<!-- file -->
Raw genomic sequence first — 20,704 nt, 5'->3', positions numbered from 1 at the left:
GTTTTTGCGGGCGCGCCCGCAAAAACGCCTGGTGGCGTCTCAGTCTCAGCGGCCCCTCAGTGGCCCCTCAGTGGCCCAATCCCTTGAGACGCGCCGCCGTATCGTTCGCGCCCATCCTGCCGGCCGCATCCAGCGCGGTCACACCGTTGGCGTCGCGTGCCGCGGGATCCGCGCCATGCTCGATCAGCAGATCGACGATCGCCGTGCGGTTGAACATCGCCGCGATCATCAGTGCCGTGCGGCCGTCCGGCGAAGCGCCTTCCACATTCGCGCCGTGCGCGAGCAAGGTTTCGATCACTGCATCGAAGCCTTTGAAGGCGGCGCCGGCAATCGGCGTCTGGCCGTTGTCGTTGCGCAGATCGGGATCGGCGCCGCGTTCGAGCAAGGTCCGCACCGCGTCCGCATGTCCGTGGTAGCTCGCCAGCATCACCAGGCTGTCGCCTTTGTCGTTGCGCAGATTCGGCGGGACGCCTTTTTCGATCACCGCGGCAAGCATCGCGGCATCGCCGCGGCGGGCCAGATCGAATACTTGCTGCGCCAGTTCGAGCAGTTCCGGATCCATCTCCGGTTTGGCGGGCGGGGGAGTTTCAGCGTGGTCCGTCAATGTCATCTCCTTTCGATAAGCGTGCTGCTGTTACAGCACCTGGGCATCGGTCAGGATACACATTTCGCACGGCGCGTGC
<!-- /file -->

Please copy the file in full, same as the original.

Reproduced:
Raw genomic sequence first — 20,704 nt, 5'->3', positions numbered from 1 at the left:
GTTTTTGCGGGCGCGCCCGCAAAAACGCCTGGTGGCGTCTCAGTCTCAGCGGCCCCTCAGTGGCCCCTCAGTGGCCCAATCCCTTGAGACGCGCCGCCGTATCGTTCGCGCCCATCCTGCCGGCCGCATCCAGCGCGGTCACACCGTTGGCGTCGCGTGCCGCGGGATCCGCGCCATGCTCGATCAGCAGATCGACGATCGCCGTGCGGTTGAACATCGCCGCGATCATCAGTGCCGTGCGGCCGTCCGGCGAAGCGCCTTCCACATTCGCGCCGTGCGCGAGCAAGGTTTCGATCACTGCATCGAAGCCTTTGAAGGCGGCGCCGGCAATCGGCGTCTGGCCGTTGTCGTTGCGCAGATCGGGATCGGCGCCGCGTTCGAGCAAGGTCCGCACCGCGTCCGCATGTCCGTGGTAGCTCGCCAGCATCACCAGGCTGTCGCCTTTGTCGTTGCGCAGATTCGGCGGGACGCCTTTTTCGATCACCGCGGCAAGCATCGCGGCATCGCCGCGGCGGGCCAGATCGAATACTTGCTGCGCCAGTTCGAGCAGTTCCGGATCCATCTCCGGTTTGGCGGGCGGGGGAGTTTCAGCGTGGTCCGTCAATGTCATCTCCTTTCGATAAGCGTGCTGCTGTTACAGCACCTGGGCATCGGTCAGGATACACATTTCGCACGGCGCGTGC